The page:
If you’re a media buyer who has recently created a business-to-business (B2B) campaign, you probably noticed that B2B inventory just isn’t what it used to be. As such a buyer, I have to ask: Where has all the good B2B media gone? Only a few years ago, the Internet was overrun with specialty B2B portals and sites that touted a thorough penetration of their respective niche markets. Their ad rates may have been sky high, but we endured the strain — after all, this was precious, highly targeted inventory.
Back then, every new workday seemed to bring another industry report forecasting the impressive future growth of B2B e-commerce. The B2B portals were set; if these speculations were accurate, it wouldn’t be long before they would be selling out their inventory at whatever rate suited their fancy. Specialty networks that dealt only in B2B media were formed. Everyone wanted to be on board when this market inevitably became the online profit generator, for buyers and sellers alike.
As it turned out, the analysts were pretty bang-on with their predictions. In 2000, eMarketer was projecting that worldwide B2B e-commerce would be worth $1.255 trillion by 2003. Stats from the research firm’s recent “E-Commerce Trade and B2B Exchanges” report now confirm that global online B2B trade is on track with previous predictions, estimated to reach close to $2.4 trillion by 2004. It’s expected to total $823.4 billion by the end of this year alone.
So where does this leave all of those portals and networks that were so anxiously awaiting the growth of this potential goldmine? Unfortunately, many of them (think sites that deal in verticals, such as hydrocarbons and petrochemicals, or grocery retailing) couldn’t sustain themselves while waiting for their big break to arrive. The demand for good B2B media inventory is strong, but fewer sites are left to fulfill it. When conducting research for B2B campaigns, I’ve often tried to obtain advertising information from portals and networks that were formerly known to be leaders in the markets, to no avail — their sites were still up, but nobody was home. When your advertising options are fairly limited to begin with, finding out that half of your prospects are down for the count can put a real damper on campaign planning.
This isn’t to say that developing a B2B campaign online is a hopeless endeavor, but doing so successfully has certainly become more challenging. Some of the more surprising sources of inventory are the networks and media brokers that we deal with regularly for our consumer campaigns. In an attempt to attract some of this lucrative business, many companies that have traditionally sold consumer inventory have expanded their offerings to include B2B media. By partnering with the niche portals that are still hanging on or developing their own lists, these networks are able to provide banner placements and email lists at significantly lower rates.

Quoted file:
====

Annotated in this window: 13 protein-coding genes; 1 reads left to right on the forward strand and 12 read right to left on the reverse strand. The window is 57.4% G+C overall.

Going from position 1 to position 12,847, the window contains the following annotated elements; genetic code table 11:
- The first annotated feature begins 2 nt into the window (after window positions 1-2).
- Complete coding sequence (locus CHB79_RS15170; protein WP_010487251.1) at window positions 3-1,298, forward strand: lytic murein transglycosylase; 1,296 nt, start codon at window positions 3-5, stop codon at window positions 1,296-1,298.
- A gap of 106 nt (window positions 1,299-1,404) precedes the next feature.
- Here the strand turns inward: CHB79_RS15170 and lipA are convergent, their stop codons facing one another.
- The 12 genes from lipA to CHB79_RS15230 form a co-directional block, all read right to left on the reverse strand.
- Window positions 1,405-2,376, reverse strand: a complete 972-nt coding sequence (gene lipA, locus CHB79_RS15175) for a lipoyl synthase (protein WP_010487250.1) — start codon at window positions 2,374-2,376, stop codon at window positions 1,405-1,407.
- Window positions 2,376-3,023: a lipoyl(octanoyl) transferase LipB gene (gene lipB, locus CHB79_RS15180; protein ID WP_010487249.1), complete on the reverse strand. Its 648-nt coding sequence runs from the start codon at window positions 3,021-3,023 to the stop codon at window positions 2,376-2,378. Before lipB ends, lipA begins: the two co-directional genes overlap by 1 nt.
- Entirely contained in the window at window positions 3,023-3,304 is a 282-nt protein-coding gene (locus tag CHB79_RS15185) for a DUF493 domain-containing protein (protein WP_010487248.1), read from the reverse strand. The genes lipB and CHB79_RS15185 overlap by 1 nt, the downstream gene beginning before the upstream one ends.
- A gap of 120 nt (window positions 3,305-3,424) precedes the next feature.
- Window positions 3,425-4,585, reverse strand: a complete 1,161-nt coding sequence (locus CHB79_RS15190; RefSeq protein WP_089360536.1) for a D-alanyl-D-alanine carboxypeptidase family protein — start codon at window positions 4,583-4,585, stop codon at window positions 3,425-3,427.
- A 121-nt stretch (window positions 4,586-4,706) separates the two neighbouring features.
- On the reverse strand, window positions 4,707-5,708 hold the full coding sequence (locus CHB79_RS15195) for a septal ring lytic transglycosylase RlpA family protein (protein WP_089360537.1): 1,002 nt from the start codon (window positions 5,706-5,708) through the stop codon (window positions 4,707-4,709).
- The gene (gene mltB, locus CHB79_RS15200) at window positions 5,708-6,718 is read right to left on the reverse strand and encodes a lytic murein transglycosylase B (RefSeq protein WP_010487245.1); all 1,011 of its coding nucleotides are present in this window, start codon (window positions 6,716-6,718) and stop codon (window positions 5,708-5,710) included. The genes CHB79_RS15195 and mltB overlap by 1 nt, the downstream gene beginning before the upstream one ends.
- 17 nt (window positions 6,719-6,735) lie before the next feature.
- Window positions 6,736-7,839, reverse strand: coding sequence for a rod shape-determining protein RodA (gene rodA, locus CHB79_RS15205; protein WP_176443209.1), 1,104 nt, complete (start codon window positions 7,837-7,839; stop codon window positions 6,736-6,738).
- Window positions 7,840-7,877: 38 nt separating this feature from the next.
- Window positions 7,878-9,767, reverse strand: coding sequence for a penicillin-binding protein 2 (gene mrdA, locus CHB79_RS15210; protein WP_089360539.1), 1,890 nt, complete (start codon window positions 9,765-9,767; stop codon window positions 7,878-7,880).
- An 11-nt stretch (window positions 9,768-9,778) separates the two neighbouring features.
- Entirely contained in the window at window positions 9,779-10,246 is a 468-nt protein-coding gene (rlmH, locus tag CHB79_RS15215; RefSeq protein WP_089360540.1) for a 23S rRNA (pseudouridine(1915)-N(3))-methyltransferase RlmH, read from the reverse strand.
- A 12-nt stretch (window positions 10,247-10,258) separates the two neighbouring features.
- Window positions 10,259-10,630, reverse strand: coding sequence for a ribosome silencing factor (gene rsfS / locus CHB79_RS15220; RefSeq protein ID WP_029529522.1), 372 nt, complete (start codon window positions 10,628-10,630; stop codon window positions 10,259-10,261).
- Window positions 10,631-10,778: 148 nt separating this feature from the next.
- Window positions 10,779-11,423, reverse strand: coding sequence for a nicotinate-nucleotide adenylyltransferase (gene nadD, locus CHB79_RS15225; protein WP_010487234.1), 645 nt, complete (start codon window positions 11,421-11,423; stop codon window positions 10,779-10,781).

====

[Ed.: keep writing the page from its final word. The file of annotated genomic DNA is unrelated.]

When you work with these suppliers, providing as much detail as possible about the market you need to target is important. It’s wise to assume that the account executives won’t have as much experience selling B2B inventory as they do consumer placements. To them, targeting engineers, for example, may just be a matter of placing your ad in the engineering section of a B2B partner’s site or running some counts on an email list by the same name. But if your target audience is engineering consultants in a specific field — such as metallurgy — they’ll need to search deeper to locate the right audience.
Considering the current state of B2B media, you might also think about compensating for the lack of targeted inventory by reinventing your marketing strategy all together. Slapping together some industry-specific creative and hoping it will reach your target might be the easiest approach, but if your client has an email newsletter that you can leverage, why not create a campaign that encourages users to join a mailing list? Ask subscribers to tell you their industry sector and other job specifics, and you have your own targeted list. This may involve a larger initial investment, but once you’ve managed to build up the list, you can guarantee you’ll be reaching the client’s exact target from then on. And getting subscribers won’t be as hard as you think. Just as it’s now harder for buyers to find good sources of inventory, it’s also harder for those who work in B2B to find good sources of information. They’ll be just as grateful to be singled out as your client will be to get a B2B ad campaign that works.
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